Working Content > Thermodynamics and statistical physics
Prerequisites:
Our emerging picture of energy flow in thermal systems is that in a system with many interacting molecules there are lots of places to put energy. (See Example: Degrees of Freedom.) As a result of the interactions of the molecules (collisions, forces), the energy is "tossed around"  exchanged back and forth from one degree of freedom to another. One result we found was the 2nd law of thermodynamics, that energy tended to move spontaneously so as, on the average, it gets shared equally among all the degrees of freedom  "equipartition". (See Thermodynamic Equilibrium and Equipartition.)
This picture, however, may lead us into an apparent contradiction between two heuristics we have for thinking about entropy:
 Increasing entropy means that energy tends to get "spread around and shared" more evenly.
 Increasing entropy means that we are losing information about where energy is.


This second heuristic comes from the idea that more entropy corresponds to more microstates  more ways that the energy can be distributed. But if energy is shared uniformly, then there is an equal amount of energy in each degree of freedom. That would mean that at equilibrium we would know exactly where the energy was. We would know if we had M degrees of freedom and and energy U, that each DoF had U/M energy. This would be a specific microstate and therefore would correspond to an entropy of 0  perfect order.
The problem here is that a critical phrase that was included in the first paragraph was omitted from the first heuristic: "on the average". Because the system is continually interacting and tossing energy around, sometimes you get more energy than the average in a degree of freedom, sometimes less. These rapid variations in the amount of energy in any degree of freedom are called fluctuations. "Thermodynamic equilibrium" is a dynamic equilibrium, not a static one. Just as at chemical equilibrium, a reaction that can go both ways doesn't stop  it just goes in both directions at equal rates. At thermodynamic equilibrium, energy exchange doesn't stop, just "on the average" you get as much energy flowing into any degree of freedom as you get flowing out.
This means if you look at any particular instant of time, any degree of freedom might have more or less than the average, continually fluctuating. Quantifying these fluctuations is what defines equilibrium. At equilibrium, it's not that "the energy in each degree of freedom" is the same, but rather
 At thermodynamic equilibrium, the probability of finding a certain amount of energy is the same in each degree of freedom.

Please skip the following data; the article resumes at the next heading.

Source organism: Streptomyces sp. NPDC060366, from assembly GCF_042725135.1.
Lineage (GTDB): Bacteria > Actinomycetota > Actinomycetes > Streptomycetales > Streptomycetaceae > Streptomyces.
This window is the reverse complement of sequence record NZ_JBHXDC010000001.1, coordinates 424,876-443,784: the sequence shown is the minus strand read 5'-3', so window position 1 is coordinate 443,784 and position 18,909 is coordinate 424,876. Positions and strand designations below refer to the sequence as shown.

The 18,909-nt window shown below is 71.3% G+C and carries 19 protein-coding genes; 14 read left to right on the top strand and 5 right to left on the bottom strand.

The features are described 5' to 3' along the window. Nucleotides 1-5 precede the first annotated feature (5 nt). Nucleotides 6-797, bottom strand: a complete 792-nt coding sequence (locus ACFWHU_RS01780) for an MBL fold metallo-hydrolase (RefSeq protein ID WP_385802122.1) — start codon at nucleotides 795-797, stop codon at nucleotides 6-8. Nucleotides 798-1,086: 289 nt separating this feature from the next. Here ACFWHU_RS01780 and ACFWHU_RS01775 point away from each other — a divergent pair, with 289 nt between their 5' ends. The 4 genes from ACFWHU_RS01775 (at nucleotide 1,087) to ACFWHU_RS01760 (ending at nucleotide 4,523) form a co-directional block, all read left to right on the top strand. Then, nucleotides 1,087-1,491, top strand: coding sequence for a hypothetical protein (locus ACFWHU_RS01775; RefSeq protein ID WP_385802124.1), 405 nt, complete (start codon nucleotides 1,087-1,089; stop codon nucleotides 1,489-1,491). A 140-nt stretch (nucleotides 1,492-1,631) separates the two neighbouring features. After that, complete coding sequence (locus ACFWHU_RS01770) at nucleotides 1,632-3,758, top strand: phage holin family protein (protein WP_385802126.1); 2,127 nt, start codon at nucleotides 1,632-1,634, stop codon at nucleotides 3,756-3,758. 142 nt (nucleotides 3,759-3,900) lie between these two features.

That is, there is a function, P(E), that tells you the probability that each degree of freedom will at any instant have an energy E. This energy could be any value at all: 0 or a lot. The average energy in a single degree of freedom is defined by weighting each E by the probability that it will have that energy:
This probability function is critical to understanding thermodynamic equilibrium. It is called the Boltzmann factor and in our follow=on readings we will see that it is a decaying exponential, and that the probability of finding low energy high and the probability of finding high energy is small and goes to zero as the energy gets very large. The probability of finding more energy in a degree of freedom drops at a rate inversely proportional to the temperature. The higher the temperature, the more likely you are to find higher energies in any degree of freedom. (That makes sense!)
So the critical idea that resolves the apparent contradiction between heuristics 1 and 2 is this:
At thermodynamic equilibrium, the energy in each degree of freedom fluctuates rapidly, sometimes having more, sometimes less. But at equilibrium the probability distribution of finding energy in any particular degree of freedom is the same. You don't know where energy is going to be at any particular instant, but you do know how that energy will fluctuate in each degree of freedom.
To understand thermal equilibrium we have to simultaneously see that we have the same average energy and the same fluctuations in each degree of freedom. On the average we have perfect knowledge, but at any instant we have no knowledge at all of how the energy will be distributed.
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Joe Redish 2/7/16
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